Of course, in terms of scholastic achievement, there’s the famous study finding a thirty million word gap by the age of three, between disadvantaged and advantaged children. Many teachers are aware of this situation, but new research shows this gap already extant, in fact, in babies. In a study by Stanford psychologist Anne Fernald of eighteen-month-olds of higher and lower socioeconomic status, babies were asked simple questions and shown pictures to point to the answer.

The mental processing of the advantaged children was not only faster, but in just the next six months, by the age of two, they had learned thirty percent more words than their less fortunate peers. The stage for failure, then, is set very early, with poor children entering school at the age of five already more than two years behind the wealthier ones. This difference in vocabulary and ability with words then extends up through the school grades, the achievement divide growing ever wider.

We now know, by virtue of other studies, the value of quality preschool as an intervention. James Heckman, an economist at the University of Chicago, has found every dollar spent on early education yields an investment return of seven to ten percent per annum in benefits to the child and society, including a likelier high school diploma, higher probability of employment and less chance of incarceration. So valuable deterrents exist, but until poverty itself is eradicated–the elephant in the achievement room, in greater policy terms–individually we must do what we can to better understand and help these students.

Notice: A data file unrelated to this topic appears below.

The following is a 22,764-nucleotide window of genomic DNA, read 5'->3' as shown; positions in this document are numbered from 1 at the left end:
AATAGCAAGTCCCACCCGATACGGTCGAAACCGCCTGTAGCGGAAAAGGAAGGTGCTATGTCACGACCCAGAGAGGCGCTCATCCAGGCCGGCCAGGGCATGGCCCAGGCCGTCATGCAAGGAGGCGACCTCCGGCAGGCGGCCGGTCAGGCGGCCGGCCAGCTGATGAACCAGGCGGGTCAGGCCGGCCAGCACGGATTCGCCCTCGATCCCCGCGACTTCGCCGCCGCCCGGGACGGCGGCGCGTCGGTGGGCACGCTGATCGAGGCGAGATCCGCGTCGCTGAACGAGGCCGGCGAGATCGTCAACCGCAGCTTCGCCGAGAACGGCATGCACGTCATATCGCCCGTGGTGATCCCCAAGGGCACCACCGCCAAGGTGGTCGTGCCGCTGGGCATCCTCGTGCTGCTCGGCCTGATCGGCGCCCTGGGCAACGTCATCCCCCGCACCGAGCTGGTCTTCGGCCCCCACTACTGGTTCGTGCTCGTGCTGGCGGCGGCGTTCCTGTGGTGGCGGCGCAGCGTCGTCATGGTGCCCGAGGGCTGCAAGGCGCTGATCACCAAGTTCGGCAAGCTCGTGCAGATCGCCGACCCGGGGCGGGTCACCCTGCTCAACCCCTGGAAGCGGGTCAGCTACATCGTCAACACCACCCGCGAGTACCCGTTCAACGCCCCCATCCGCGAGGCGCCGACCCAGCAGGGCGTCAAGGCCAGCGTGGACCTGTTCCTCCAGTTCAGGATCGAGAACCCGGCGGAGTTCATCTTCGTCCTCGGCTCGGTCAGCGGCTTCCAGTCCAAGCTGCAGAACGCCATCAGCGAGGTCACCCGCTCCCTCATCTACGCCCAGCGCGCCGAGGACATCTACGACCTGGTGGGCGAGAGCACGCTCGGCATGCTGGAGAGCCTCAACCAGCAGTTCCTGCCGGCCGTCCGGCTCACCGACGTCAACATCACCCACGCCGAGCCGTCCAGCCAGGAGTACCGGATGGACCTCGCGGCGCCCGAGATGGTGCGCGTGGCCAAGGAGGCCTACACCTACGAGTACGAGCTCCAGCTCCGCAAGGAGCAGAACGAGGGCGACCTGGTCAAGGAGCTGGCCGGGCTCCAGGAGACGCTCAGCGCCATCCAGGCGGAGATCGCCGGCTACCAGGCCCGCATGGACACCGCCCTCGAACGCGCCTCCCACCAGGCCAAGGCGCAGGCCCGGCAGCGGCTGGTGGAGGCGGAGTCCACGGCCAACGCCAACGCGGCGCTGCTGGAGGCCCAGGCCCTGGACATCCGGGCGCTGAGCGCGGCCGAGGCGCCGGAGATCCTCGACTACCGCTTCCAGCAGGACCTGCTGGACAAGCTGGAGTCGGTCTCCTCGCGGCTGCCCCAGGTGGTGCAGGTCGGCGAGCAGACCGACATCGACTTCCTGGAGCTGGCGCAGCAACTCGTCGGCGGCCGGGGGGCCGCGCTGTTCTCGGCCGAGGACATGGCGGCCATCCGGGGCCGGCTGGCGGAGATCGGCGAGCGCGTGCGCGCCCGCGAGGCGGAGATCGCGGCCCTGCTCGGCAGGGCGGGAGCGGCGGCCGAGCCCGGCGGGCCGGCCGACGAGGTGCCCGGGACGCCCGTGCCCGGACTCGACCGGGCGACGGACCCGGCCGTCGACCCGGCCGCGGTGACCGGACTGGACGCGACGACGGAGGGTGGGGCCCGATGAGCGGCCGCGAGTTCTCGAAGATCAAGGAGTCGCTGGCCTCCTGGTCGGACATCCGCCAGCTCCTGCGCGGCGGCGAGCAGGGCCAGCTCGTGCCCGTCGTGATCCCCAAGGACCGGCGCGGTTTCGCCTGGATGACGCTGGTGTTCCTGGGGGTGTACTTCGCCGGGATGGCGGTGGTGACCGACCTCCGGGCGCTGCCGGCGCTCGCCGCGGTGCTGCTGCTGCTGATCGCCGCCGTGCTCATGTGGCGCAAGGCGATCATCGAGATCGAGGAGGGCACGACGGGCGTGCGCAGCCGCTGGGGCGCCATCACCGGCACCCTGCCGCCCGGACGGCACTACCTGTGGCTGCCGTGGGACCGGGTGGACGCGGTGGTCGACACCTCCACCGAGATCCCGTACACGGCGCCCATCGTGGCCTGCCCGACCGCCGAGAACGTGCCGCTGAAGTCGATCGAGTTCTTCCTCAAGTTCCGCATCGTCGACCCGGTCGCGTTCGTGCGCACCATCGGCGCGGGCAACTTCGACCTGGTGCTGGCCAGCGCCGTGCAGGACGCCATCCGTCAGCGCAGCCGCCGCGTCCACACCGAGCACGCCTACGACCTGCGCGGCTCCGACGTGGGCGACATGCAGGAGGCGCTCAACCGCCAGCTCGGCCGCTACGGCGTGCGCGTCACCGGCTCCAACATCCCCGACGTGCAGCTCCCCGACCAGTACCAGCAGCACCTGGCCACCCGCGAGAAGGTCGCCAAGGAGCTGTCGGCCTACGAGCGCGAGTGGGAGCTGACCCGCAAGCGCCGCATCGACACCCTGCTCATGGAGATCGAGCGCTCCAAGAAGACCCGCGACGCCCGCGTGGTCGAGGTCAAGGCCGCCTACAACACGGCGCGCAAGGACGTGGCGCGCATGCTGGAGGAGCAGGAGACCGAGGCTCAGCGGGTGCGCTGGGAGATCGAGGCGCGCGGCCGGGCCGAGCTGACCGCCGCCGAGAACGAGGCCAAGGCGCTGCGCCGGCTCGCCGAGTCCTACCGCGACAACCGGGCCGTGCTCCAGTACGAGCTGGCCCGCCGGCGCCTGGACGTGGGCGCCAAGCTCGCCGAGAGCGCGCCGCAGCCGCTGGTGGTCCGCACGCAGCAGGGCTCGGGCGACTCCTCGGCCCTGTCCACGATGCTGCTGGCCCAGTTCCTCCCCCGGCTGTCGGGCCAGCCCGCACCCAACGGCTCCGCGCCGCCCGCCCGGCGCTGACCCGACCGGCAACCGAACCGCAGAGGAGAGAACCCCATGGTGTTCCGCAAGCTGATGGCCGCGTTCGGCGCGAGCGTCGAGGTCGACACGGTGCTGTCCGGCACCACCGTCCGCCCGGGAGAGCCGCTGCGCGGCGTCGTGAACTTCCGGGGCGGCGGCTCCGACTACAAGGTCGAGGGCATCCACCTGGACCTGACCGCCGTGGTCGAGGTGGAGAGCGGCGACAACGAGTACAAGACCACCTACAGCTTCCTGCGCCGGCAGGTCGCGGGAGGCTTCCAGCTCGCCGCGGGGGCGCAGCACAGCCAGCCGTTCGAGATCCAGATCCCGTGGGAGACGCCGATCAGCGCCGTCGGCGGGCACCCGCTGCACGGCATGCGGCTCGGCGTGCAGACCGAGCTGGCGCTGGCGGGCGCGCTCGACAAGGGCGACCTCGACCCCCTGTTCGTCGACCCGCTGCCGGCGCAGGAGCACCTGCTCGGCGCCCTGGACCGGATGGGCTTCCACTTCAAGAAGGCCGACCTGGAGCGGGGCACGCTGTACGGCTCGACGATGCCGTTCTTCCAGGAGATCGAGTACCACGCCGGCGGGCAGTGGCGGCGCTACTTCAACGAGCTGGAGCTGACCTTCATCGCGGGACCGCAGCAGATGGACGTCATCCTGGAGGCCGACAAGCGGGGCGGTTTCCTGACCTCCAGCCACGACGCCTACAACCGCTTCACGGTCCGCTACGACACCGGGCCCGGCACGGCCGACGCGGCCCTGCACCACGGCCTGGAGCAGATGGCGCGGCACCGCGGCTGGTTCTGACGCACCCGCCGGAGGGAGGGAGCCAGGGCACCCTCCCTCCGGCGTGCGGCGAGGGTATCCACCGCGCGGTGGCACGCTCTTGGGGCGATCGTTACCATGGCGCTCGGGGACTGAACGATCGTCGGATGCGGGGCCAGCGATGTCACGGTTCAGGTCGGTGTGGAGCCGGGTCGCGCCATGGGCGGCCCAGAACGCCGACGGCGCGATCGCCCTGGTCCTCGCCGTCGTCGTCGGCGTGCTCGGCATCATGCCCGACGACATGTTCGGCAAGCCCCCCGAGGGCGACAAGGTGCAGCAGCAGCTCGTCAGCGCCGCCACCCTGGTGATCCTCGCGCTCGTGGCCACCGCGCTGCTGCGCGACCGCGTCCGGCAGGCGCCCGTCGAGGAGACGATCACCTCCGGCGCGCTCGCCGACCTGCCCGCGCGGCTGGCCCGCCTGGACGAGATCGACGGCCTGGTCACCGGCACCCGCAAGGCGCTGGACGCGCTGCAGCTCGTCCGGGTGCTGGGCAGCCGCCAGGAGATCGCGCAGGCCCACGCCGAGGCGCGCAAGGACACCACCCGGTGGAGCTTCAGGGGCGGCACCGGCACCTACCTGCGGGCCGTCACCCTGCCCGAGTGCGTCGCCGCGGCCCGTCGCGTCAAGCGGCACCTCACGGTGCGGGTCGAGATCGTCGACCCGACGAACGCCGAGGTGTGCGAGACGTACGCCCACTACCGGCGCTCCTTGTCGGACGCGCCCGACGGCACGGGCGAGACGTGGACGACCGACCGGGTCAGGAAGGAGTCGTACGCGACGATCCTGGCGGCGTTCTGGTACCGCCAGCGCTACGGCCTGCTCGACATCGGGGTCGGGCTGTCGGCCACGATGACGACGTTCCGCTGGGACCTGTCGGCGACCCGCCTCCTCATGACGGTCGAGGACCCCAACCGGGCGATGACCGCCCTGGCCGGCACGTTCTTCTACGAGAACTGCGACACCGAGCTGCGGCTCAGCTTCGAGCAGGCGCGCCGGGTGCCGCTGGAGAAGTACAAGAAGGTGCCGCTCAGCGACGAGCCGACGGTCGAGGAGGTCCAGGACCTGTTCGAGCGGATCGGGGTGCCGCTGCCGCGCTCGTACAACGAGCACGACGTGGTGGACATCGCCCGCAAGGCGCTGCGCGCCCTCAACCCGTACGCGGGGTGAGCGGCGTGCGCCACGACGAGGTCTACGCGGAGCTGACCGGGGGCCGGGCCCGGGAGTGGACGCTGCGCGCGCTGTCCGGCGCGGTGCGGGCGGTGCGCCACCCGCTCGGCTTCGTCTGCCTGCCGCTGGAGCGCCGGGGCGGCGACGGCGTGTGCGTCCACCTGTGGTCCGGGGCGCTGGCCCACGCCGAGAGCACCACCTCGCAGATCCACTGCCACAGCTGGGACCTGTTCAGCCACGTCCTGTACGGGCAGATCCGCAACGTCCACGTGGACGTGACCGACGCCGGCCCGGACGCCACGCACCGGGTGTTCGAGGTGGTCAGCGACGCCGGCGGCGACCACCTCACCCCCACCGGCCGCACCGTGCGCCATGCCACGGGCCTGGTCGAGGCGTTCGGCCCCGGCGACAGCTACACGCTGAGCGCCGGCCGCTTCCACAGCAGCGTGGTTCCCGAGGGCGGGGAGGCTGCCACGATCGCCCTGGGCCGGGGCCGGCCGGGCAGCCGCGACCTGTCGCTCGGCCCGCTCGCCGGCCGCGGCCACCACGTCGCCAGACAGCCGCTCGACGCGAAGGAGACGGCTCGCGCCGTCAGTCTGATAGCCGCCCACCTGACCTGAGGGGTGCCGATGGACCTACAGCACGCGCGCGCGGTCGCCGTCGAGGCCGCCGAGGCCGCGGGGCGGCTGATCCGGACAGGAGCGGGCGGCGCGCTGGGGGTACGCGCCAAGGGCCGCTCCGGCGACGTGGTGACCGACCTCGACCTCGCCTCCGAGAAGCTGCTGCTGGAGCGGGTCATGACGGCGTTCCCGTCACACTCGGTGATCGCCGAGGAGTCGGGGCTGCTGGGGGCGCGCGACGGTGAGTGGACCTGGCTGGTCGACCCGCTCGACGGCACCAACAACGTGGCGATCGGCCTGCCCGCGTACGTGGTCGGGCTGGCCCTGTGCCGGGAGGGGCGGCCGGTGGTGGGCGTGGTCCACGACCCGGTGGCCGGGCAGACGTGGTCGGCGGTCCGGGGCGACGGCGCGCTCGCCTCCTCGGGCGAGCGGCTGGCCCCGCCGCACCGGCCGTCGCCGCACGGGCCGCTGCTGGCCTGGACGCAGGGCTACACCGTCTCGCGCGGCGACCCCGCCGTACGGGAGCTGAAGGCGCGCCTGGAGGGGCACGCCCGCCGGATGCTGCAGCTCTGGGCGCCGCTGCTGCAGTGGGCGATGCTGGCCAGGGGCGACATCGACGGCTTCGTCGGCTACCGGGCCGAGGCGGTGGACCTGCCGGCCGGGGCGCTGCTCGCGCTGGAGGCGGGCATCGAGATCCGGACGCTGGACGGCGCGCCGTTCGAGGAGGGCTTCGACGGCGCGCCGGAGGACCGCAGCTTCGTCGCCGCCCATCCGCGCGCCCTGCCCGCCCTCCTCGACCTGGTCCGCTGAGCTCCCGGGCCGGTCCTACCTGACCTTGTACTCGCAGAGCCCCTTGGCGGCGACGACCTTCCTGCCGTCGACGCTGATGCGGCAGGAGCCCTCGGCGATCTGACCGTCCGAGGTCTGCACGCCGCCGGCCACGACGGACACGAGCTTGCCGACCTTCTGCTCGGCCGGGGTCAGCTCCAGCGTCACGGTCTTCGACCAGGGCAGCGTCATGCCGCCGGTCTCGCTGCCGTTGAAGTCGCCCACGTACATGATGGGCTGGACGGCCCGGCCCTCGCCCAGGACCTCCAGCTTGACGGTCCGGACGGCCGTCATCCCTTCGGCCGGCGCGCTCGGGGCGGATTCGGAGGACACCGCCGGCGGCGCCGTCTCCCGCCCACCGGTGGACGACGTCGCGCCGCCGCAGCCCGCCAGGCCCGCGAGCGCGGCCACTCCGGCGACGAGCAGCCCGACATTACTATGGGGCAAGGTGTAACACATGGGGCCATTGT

As a Teaching Fellow, I was put into a classroom after a mere five weeks of half-day “experience” assisting in a tiny summer school class with a veteran teacher and a decidedly desultory tone. The expedient blur of “training” neither replicated what I would face come the fall, nor prepared me in any way for it. Neither did my traditional master’s degree in education. Any teachers need sufficient training, but those in high-needs schools, I have come to believe, need an extra subset of instructions beyond pedagogical style and lesson planning.